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NP-Complete William Strickland COT4810 Spring 2008 February 7, 2008

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Overview Related Concepts and Terms Origins and Terminology of NP-C NP-C Facts Relations of NP NP Complete Proof Steps Working with NP-Complete Future of NP-Complete

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Related Concepts and Terms Non-deterministic Machine Accelerates problem solution over deterministic machine. Branches computation at choice points. Machine can process infinite number of choices in parallel. Usually ‘implemented’ as Turing machine. Deterministic machine is non-deterministic without choices. Problem characteristics Problem complexity equals best known solution complexity. Intractable if no polynomial solution. Is complete if it is hardest member of its own class.

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Origins and Terminology of NP-C Related Concepts and Terms Cook’s Contributions Karp’s Refinements Levin and modern terminology

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Cook’s Contributions Concept of NP-complete originates with Steven Cook in 1971 Class P and NP defined: P defined as problem that can be solved in polynomial time on deterministic machine. NP defined as problems that have Polynomial solutions on non- deterministic machines. Proved Satisfiability problem to be hardest in NP class. Demonstrated reductions using polynomial time Turing machine.

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Karp’s Refinements In 1972, Richard Karp defined NP-complete as we know it today Simplified reduction to polynomial transformation Many more NP-complete problems proven Created the “Polynomial Complete” class (now known as NP-C)

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Levin and modern terminology In 1973, Leonid Levin provided showed alternate theorem similar to Cook’s. Largely due to efforts of Donald Knuth modern terms are accepted in NP-complete Coined. NP-hard coined to describe problems at least as hard as NP- Complete. In 1978, Strong NP-C coined by Michael Garey and Donald Johnson as problems still NP-C when using unary language.

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NP-C Facts Hardest problems in NP class. Any NP problem can be reduced to NP-C problem in polynomial time. Any NP-Complete problem can be reduced to any other NP-C problem in polynomial time. If Polynomial solution found for one, there is polynomial solution to all NP problems and P=NP. If NP problem proven to be intractable then NP-C intractable and P≠NP.

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Relations of NP P NP-CcoNP-C coNPNP *Assuming P≠NP and NP≠coNP Adapted from [Garey 157]

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NP-Complete Proof Steps Four steps to prove is NP-C Show is NP. Select known NP-C. Transform known NP-C to NP-C in question. Prove transformation is polynomial. Typical proof if is by restriction; show known NP-C as special case.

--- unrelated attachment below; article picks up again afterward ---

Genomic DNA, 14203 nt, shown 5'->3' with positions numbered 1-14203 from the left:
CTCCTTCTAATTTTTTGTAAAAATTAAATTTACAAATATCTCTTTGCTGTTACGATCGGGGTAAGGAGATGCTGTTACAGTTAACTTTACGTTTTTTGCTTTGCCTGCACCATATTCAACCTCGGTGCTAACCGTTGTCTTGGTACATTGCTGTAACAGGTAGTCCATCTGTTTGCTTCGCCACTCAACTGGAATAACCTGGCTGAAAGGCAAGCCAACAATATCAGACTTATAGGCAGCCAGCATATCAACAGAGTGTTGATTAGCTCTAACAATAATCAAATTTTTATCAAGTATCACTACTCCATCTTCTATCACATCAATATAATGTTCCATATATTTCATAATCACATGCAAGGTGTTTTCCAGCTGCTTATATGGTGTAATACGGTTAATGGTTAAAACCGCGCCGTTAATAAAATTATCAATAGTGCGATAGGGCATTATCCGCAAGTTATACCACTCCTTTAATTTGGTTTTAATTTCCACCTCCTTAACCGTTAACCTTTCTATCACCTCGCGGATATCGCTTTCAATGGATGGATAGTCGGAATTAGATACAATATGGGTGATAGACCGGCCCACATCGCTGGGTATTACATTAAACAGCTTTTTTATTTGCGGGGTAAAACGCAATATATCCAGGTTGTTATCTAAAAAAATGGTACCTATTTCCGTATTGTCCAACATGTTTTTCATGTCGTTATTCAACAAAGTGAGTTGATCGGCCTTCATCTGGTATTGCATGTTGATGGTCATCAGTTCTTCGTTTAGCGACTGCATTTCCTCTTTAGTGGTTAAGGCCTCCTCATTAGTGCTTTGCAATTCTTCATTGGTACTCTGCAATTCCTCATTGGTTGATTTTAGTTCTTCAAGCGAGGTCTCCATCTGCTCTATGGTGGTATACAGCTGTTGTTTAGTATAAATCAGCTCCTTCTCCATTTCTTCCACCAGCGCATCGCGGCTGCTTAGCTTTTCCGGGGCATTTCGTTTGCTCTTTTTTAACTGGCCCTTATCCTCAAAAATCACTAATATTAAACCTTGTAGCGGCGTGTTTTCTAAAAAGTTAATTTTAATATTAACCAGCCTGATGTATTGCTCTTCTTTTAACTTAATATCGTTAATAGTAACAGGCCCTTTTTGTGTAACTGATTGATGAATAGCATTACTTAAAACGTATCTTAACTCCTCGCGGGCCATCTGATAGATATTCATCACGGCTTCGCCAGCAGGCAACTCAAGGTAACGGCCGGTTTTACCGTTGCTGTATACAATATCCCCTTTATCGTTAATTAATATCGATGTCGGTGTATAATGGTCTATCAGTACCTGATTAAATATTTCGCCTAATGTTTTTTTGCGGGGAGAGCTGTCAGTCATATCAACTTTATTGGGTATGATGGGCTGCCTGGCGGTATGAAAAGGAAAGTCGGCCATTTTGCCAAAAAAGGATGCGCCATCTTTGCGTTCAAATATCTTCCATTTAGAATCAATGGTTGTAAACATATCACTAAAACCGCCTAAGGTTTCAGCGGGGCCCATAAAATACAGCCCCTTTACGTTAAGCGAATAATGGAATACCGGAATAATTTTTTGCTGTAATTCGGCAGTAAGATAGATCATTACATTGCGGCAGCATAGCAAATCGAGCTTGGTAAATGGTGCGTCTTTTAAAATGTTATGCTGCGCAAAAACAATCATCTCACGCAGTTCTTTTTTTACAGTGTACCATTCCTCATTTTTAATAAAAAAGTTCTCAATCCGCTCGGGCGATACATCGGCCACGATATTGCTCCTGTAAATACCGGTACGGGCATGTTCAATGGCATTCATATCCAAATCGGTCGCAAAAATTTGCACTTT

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Working with NP-Complete 5 methods to find solutions to NP-complete in reasonable time Special case – determine if special case, if so attempt to find polynomial solution to this case only. Dynamic programming and Branch-and-Bound – search intelligently for a solution in exponential set. Probabilistic – write the algorithm be written in such a way as the common case will have polynomial time even if other cases remain exponential. Approximation – find acceptable approximation of the answer be found in polynomial time. Heuristic – sacrifice provable accuracy for fast generation of a ‘good’ approximate solution.

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Future of NP-Complete If proven intractable: NP-C based cryptography validated. Continued efforts on approximation algorithms. More approximation support in hardware. If polynomial solution found: All NP problems (most practical problems) are polynomial. One algorithm solves all solution to almost any problem. Hardware to accelerate algorithm. NP-C based cryptography no longer viable.

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References Blum, Lenore, et al. Complexity and Real Computation. New York: Springer-Verlag, 1998 Dewdney, A.K.. The New Turing Omnibus st. New York: Henry Holt and Company, Garey, Michael R., and Johnson, David S. Computers and Intractability. New York: W. H. Freeman and Company, Mehlhoun, Kurt. Data Structures and Algorithms. Graphing Algorithms and NP-Completeness 2. Berlin: Springer-Verlag, Rothe, Jörg. Complexity Theory and Cryptography. Berlin: Springer-Verlag, Smith, Carl H. A Recursive Introduction to Theory of Computation. New York: Springer-Verlag, Wilf, Herbert S. Algorithms and Complexity. Englewood Cliffs, New York: Prentice-Hall, 1986.

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Questions: 1)The Selection sort algorithm solves the sequential sorting problem. True or False, This problem is a NP class problem. 2)Using what technique can an algorithm always produce the exact solution to a NP-C problem, yet average polynomial time.

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